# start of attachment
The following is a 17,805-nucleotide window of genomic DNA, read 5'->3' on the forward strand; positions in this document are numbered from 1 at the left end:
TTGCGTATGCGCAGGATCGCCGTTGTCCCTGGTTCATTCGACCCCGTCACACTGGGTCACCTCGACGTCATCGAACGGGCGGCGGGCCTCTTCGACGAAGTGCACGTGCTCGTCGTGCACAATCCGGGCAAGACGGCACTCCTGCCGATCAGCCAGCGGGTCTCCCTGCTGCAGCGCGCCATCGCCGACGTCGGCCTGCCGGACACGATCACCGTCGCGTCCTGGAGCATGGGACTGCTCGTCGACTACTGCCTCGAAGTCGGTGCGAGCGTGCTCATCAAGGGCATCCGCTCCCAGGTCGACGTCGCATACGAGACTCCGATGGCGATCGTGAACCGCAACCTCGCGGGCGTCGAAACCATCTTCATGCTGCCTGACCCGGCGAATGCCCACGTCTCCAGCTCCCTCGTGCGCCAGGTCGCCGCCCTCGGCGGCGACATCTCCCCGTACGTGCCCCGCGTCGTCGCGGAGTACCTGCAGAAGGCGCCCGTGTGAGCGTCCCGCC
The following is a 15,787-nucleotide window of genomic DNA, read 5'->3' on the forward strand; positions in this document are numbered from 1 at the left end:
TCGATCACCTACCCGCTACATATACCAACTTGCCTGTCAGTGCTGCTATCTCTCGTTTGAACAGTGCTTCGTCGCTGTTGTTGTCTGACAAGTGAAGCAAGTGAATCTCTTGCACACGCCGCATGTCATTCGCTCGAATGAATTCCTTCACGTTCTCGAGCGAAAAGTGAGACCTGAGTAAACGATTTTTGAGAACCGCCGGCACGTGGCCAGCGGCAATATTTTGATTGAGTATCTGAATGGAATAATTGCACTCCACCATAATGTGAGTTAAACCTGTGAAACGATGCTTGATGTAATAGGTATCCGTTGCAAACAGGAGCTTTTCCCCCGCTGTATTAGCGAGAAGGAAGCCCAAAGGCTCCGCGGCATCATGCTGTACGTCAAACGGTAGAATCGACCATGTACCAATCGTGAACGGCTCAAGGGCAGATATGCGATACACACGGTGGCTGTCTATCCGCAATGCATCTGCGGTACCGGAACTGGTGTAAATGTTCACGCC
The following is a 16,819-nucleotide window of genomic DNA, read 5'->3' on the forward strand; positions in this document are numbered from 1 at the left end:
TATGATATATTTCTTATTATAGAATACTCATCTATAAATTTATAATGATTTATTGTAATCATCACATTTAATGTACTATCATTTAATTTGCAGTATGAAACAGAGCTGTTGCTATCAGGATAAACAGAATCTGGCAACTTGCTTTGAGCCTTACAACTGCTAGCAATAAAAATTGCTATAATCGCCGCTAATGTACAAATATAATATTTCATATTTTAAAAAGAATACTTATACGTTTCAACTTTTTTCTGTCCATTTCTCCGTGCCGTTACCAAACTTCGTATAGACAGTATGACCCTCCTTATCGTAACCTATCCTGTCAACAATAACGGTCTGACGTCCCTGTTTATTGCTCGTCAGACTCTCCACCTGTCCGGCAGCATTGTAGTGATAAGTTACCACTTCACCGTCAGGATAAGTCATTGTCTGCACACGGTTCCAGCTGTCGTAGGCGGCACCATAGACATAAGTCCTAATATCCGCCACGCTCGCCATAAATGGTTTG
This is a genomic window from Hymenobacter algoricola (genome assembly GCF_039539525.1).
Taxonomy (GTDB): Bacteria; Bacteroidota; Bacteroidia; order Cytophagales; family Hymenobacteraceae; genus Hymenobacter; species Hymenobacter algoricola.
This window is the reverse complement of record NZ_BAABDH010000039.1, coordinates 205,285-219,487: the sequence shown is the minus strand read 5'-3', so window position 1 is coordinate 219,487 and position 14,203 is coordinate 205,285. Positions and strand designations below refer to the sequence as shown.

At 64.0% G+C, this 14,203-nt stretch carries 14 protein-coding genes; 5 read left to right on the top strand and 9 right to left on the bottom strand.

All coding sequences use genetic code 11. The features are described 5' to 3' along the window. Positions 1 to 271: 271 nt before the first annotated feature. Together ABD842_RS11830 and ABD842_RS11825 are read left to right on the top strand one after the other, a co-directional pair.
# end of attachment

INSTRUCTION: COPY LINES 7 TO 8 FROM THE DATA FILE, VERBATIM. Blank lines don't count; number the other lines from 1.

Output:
This is a genomic window from Hymenobacter algoricola (genome assembly GCF_039539525.1).
Taxonomy (GTDB): Bacteria; Bacteroidota; Bacteroidia; order Cytophagales; family Hymenobacteraceae; genus Hymenobacter; species Hymenobacter algoricola.